Nothing causes meadow and grassland owners more anxiety and uncertainty than the question of mowing: is mowing a good idea? and if so when is the best time to mow?
Firstly, and most importantly, mowing is absolutely essential if you wish to create and maintain a meadow with maximum flowering diversity and interest. The word ‘Meadow’ itself derives from the old English word ‘to mow.’ Historically meadows only came into existence after the invention of the scythe: a revolutionary tool which made it possible to mow grass and make hay to feed livestock through winter. The fact that this mowing system also gives rise to some of the most botanically rich grassland habitat in Europe was a happy historical accident, but is definitely something to emulate for best results from your wild flower meadow. The revolutionary modern scythe remains the best tool for achieving this.
It is not whether to cut but when to cut that is important. The timing and number of cuts in different mowing regimes and cutting cycles each produce different results and changes in the structure and composition of your meadow. As well as a practical tool to mow meadows, scythes deliver complete control to the hands of meadow owners to decide what to cut and when. It means you do not have to cut all your meadow at once: by staggering mowing through the season, you can develop a patchwork mosaic of subtly different effects and habitats for wildlife across your site. The mowing season ‘haytime’ typically begins at the end of June and continues until the end of August with its peak in mid-July.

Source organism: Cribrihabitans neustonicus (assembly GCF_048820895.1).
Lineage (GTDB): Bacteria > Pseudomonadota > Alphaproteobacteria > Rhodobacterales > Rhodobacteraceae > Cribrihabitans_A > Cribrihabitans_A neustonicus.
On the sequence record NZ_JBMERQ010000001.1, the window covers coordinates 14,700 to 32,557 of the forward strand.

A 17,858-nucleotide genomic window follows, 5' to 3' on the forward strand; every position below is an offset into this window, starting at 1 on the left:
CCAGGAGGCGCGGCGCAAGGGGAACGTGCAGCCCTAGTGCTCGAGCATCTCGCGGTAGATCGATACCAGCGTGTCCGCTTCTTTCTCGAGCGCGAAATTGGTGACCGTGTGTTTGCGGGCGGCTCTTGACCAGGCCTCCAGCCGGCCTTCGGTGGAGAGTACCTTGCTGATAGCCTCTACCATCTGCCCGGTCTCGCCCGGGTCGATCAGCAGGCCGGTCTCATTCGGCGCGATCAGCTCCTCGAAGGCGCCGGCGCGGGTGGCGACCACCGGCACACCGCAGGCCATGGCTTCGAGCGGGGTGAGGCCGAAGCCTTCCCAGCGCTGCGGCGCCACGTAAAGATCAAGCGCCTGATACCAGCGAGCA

You will hear all sorts of conflicting and confusing advice on mowing meadows. The annual Plantlife “No Mow May” campaign is unfortunately one source of uncertainty as often the ‘no mow’ emphasis gets taken as meaning that mowing is generally bad, and does not make clear that a cutting plan needs to follow. The slogan should perhaps read something like “no mow May, scythe back in July” (a scythe is the ideal tool as once a ‘now mow lawn’ has grown tall people are surprised to find that a lawn mower is of no use!). People who urge you to leave all your meadow uncut right through until autumn for the benefit of wildlife, such insects, are missing the fact that this means that you will quickly lose most of the essential delicate fodder, pollen and nectar plants which characterise a well-managed (mown) meadow; they will be quickly overwhelmed by unregulated tall rank grass and herbs. Any short-term benefit to insects in that one season is far outweighed by the long-term loss of habitat quality of meadow grassland. Tall rank late-cut grassland does offer some different habitat benefits to meadow grassland but is easily provided by default simply by leaving some areas unmanaged.
More detailed information on managing your sown meadows can be found on our Additional Information pages. For further information on obtaining a scythe and associated scythe and grassland management training please visit wildscythe.co.uk.
Author: Richard Brown